Energy study - Cotton Ginning
Ginning is an energy intensive process. This project evaluates the energy usage inside the cotton gins in Australia. electricity use is found to range between 44-66 kWh per bale, with national average being 52.3 kWh. The electricity consumption for different gins is nearly linearly correlated with bale numbers produced. The electricity network charge is a significant cost in cotton ginning operations. Maximum demand occupies 48-67% of total kW required to run all the energy-consuming equipment. All gins monitored had an overall power factor of higher than 0.85.
Drying temperature generally increases as module moisture increases. It is also found that the regulated drying temperature for the cotton dryer has a strong relationship with the incoming module moisture. Gas usage is strongly influenced by the amount of moisture removed from the incoming cotton as well as the regulated drying temperature. The drying process uses some 0.74 – 3.90 m3 of natural gas or 2.27 – 5.61 litres of liquefied petroleum gas (LPG) per bale. Overall thermal efficiency of the drying process is lower than 15%. The cost of gas in producing one bale ranges between $0.98–3.39/bale. Overall, the gas and electricity usage comprises approximately 39% and 61% respectively of the total energy usage (GJ/bale) in the cotton ginning process. On average, the total ―national benchmark energy cost (both electricity and gas) is $ 10.70/ bale. 60.38 kg of CO2 are emitted due to the energy use for processing each bale of cotton.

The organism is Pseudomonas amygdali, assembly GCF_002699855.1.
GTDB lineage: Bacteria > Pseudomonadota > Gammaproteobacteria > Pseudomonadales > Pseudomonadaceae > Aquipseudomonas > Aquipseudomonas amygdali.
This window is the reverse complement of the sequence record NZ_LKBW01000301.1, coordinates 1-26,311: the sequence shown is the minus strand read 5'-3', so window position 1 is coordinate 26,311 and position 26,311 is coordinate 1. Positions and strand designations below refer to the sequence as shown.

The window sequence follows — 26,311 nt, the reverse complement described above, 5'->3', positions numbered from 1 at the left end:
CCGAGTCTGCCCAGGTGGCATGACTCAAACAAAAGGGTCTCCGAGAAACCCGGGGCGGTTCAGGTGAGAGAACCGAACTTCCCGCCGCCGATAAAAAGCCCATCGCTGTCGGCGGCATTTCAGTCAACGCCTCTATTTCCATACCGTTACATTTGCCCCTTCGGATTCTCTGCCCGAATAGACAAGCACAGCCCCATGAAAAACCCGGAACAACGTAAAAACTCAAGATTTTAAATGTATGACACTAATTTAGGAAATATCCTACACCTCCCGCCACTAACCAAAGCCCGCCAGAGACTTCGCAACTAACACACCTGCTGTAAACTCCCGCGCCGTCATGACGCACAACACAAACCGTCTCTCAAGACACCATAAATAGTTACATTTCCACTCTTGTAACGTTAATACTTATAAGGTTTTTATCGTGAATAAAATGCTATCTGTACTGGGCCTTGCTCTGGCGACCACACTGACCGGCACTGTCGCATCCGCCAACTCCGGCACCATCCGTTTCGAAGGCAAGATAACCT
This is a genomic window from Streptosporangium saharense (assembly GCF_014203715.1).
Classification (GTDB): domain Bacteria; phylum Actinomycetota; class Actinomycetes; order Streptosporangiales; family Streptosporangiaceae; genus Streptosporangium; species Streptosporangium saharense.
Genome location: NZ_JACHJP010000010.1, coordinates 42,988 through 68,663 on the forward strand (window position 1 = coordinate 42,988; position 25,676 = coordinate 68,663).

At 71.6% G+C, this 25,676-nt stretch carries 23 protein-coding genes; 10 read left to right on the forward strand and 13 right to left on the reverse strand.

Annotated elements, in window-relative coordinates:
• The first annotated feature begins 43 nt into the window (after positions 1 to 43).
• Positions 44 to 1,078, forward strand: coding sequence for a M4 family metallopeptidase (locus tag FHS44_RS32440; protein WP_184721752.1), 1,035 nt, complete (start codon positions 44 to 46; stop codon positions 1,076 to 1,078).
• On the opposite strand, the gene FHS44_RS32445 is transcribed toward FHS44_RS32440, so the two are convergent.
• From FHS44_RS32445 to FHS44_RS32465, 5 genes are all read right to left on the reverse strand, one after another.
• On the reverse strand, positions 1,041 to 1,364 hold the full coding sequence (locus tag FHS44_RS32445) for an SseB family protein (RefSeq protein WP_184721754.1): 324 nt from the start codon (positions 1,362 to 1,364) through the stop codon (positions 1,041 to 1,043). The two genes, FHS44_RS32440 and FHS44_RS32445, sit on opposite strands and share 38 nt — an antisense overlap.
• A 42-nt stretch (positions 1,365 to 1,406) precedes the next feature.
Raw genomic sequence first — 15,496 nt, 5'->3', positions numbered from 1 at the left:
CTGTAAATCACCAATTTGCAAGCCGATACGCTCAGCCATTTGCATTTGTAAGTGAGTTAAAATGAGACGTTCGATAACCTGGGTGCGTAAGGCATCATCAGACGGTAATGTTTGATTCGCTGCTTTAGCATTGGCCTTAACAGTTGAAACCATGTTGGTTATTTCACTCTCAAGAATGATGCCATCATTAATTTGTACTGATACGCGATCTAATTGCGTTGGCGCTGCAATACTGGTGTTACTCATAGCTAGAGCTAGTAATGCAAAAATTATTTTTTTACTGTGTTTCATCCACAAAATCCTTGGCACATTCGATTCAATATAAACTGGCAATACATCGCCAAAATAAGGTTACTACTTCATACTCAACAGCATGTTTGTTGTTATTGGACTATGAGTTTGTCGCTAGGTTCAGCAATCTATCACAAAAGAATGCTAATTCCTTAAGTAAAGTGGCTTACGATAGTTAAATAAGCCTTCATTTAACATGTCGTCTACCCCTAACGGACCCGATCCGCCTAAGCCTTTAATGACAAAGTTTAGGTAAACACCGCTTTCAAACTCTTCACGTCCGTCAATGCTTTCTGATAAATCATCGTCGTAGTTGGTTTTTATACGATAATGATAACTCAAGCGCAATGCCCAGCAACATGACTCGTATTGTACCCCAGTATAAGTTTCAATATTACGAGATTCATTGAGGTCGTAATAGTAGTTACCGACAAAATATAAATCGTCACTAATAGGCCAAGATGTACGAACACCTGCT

A method for the detailed monitoring of energy performance in cotton ginning is developed and described. Detailed monitoring and analysis were carried out at two gin sites. It is found that changes in trash content in the module, degree of moisture and lint quality produced do not have significant influence on electricity usage. However, the cotton variety is shown to affect the energy usage. The energy used within each ginning sub-process is quite different between the two gins monitored.
Overall, cotton handling is found to have the largest energy requirement and accounts for almost 50% of the total power usage in both gins. When combined, packaging and handling account for approximately 70% of the total power required. A significant proportion of motors inside the gins are found to operate at less than 40% loading. The low power factors of individual motors have been successfully corrected by the capacitor banks so that the overall power factor of the whole gin is satisfactory.